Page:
Paper Girls (Vol 2) by Brian K Vaughan

Paper Girls Vol 2 by Brian K. VaughanPaper Girls (Vol. 2) by Brian K Vaughan (writer) and Cliff Chiang (artist)

This is the second volume of Brian K. Vaughan’s Paper Girls, and takes up the story right where it left off in volume one. The four paper girls from 1988 have found themselves in 2016, but still in the sleepy suburb of Stony Stream. And they are about encounter more weirdness and sinister characters that the first volume…

Paper Girls has been likened to a female version of Stranger Things, and while they both center on a group of suburban kids growing up in the 1980s who start to encounter strange and occult happenings in their town and have to take things into their own hands, with copious 80s pop references, Paper Girls is a lot edgier and intense, which is just what you’d expect from the creator of Saga.

Once again, Vaughan spins off new plot elements and characters without letting either the reader or the characters know who are the good guys or the bad guys, so it makes you wonder if he really can pull it all together over time eventually, or if he’s just winging it along the way. Considering that there are folds to other dimensions and time travel in the story, pretty much anything can happen and he can back-engineer things to make some kind of sense. Only time will tell.

[ENTERING SPOILER TERRITORY – DON’T READ UNLESS YOU’VE READ VOLUME ONE]

In the meantime, Volume Two focuses on Erin meeting her future self in 2016, which presents lots of fun moments for the girls to marvel over the advances in technology since 1988, and for 12-year old Erin to meet her older self and vice-versa. It isn’t all happy times – young Erin probably didn’t see herself as a small-town journalist, and older Erin is torn between feeling responsible for these young girls in her charge, and seeing their youth and enthusiasm that she has since lost. The whole situation is pretty stressful for the older Erin.

Still, as KJ has disappeared along with the mysterious cloaked time-travelers from the previous volume, the girls convince older Eric to help them track her down, using the mysterious device with the apple symbol. It directs them to the “First Folding” at the old Stony Gate Mall.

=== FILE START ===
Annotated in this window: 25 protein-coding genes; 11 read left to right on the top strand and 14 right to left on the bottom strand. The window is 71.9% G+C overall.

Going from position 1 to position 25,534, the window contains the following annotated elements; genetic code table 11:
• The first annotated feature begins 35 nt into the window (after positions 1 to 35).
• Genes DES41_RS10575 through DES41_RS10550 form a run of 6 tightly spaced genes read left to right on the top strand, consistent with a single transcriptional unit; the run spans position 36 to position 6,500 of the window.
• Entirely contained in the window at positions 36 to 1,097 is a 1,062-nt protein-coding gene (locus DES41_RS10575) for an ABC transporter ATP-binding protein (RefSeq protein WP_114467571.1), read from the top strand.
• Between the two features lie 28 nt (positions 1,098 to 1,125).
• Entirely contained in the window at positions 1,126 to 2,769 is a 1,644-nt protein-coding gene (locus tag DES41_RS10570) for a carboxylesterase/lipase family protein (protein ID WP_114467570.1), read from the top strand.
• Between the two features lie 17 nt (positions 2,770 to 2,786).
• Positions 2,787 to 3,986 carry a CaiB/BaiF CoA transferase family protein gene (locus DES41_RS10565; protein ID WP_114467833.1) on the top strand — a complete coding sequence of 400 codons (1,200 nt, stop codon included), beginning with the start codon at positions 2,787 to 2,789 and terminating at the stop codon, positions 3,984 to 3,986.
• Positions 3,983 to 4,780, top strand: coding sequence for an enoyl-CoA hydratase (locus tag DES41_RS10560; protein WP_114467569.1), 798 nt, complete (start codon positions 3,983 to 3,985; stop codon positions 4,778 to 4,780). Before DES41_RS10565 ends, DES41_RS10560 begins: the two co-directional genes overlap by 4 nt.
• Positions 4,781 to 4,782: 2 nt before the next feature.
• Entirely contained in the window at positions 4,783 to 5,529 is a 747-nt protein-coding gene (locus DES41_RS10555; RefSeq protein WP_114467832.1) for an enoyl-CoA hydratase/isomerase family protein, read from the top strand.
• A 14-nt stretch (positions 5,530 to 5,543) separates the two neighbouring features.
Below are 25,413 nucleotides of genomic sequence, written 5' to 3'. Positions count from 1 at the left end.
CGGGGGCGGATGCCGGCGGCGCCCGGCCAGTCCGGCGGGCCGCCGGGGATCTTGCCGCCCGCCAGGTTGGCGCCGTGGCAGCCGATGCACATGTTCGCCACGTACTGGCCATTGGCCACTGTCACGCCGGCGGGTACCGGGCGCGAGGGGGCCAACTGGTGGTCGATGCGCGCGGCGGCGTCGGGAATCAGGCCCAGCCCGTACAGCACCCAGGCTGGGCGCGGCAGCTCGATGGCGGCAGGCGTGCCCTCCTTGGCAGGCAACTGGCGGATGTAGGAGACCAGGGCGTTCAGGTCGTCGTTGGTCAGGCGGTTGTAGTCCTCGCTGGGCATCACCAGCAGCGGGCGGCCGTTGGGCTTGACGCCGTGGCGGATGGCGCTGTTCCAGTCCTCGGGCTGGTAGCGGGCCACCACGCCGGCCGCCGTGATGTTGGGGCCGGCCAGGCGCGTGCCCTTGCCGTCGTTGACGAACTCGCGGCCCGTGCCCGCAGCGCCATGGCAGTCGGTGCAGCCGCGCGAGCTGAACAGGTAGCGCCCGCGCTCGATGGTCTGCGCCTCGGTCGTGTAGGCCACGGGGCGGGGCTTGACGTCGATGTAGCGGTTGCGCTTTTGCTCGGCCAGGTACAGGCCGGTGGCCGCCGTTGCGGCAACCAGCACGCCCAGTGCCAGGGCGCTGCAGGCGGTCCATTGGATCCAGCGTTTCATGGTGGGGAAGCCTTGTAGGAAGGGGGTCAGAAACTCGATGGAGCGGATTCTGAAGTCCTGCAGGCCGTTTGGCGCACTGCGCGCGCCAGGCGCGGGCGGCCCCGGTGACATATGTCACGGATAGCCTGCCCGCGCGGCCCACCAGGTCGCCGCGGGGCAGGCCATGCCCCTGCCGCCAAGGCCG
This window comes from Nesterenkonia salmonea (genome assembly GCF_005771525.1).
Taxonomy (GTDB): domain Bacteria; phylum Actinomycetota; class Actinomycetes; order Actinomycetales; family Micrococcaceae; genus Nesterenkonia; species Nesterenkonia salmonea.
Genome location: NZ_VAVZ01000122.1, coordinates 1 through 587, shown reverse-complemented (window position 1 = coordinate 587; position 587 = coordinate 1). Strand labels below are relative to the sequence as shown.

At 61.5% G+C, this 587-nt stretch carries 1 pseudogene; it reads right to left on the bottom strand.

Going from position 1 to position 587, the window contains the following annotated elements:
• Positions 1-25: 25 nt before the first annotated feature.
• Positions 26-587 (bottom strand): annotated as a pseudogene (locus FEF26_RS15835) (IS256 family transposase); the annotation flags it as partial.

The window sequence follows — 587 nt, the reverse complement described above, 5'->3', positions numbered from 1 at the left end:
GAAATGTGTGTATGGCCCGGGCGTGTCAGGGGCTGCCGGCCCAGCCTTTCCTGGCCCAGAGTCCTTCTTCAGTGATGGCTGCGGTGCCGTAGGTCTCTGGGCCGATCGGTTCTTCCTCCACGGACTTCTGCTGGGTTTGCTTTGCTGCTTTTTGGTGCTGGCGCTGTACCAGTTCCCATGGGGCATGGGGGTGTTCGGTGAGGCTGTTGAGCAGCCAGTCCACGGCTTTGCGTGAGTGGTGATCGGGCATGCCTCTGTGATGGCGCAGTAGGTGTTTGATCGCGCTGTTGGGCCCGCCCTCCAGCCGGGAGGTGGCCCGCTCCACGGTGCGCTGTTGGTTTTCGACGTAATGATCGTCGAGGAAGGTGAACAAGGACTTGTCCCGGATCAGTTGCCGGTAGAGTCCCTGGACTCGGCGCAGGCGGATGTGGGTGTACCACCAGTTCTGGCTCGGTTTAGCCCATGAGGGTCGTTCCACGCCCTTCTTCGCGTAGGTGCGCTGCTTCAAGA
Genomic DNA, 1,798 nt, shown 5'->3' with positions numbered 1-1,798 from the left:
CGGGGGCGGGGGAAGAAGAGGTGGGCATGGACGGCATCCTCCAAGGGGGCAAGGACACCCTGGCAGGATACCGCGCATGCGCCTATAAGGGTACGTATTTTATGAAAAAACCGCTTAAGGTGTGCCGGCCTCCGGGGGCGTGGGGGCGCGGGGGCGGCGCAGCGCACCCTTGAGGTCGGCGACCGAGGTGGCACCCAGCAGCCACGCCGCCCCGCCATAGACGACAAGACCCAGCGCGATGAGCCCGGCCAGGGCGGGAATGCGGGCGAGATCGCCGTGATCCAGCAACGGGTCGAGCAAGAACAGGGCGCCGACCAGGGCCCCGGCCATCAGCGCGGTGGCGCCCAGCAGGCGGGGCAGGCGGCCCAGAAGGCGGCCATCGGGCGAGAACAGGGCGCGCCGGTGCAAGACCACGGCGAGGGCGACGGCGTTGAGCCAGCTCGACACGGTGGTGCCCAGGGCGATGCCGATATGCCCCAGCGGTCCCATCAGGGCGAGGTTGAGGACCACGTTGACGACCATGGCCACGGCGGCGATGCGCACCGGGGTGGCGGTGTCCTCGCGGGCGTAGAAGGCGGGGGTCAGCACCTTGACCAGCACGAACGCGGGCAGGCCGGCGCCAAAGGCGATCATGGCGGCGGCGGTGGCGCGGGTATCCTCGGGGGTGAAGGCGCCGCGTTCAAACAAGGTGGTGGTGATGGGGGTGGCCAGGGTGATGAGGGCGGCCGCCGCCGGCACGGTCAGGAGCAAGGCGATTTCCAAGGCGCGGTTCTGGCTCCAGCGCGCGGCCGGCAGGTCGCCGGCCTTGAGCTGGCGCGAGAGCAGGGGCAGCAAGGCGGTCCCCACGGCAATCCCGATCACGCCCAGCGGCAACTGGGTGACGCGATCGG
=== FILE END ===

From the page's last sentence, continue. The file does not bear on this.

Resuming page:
Meanwhile, a mysterious new character in a futuristic red suit shows up in a parking lot, and when they remove their helmet things get even more disorienting. It’s quite a WTF moment, and I happen to like those quite a lot, which is why I enjoy Vaughan’s stories so much. With hardly a pause to catch our breath, a giant creature shows up in the parking lot, which looks very alien but is actually of terrestrial origin and if you’ve watched the new version of Cosmos hosted by Neil De Grasse Tyson, you will recognize it. The new character is also heading for Stony Gate Mall, so we know they will all cross paths soon. Once again, we’re kept in the dark as to whether they are good or bad, though they claim to be on the girls’ side.

The new character saves Mac and Tiffany from a nasty creature, while the old and new Erin have some bittersweet conversations about life, before they discover a mysterious field hockey stick dangling from a patch of nothing with a cryptic note. Then the interloper (see, I’m trying extra hard not to spoil too much) starts to reveal a bunch of info to the girls and older Eric, but if anything its just enough to create more questions in their minds (and the readers’). When the interloper offers to take them all to a future sanctuary and gives them a glimpse, its very tempting indeed. Our protagonists make a gutsy decision on who to trust…

Then things get even more bizarre, as the Oldsters start to get involved with a giant airship, some pteradactyls, and even more crazy stuff that clearly belongs in the future. Older Eric calls in unexpected help, and more exciting mayhem ensues. There are some great larger panels here, and the artwork by Cliff Chiang and coloring by Matt Wilson are truly excellent.

Despite all the new plot details and fleshing out of the world Vaughan has created, you’ll likely feel like your head is spinning from all the possibilities, but if you are comfortable being kept in suspense, then this series remains intriguing and unexpected.


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STUART STAROSTA, on our staff from March 2015 to November 2018, is a lifelong SFF reader who makes his living reviewing English translations of Japanese equity research. Despite growing up in beautiful Hawaii, he spent most of his time reading as many SFF books as possible. After getting an MA in Japanese-English translation in Monterey, CA, he lived in Tokyo, Japan for about 15 years before moving to London in 2017 with his wife, daughter, and dog named Lani. Stuart's reading goal is to read as many classic SF novels and Hugo/Nebula winners as possible, David Pringle's 100 Best SF and 100 Best Fantasy Novels, along with newer books & series that are too highly-praised to be ignored. His favorite authors include Philip K Dick, China Mieville, Iain M. Banks, N.K. Jemisin, J.G. Ballard, Lucius Shepard, Neal Stephenson, Kurt Vonnegut, George R.R. Martin, Neil Gaiman, Robert Silverberg, Roger Zelazny, Ursula K. LeGuin, Guy Gavriel Kay, Arthur C. Clarke, H.G. Wells, Olaf Stapledon, J.R.R. Tolkien, Mervyn Peake, etc.

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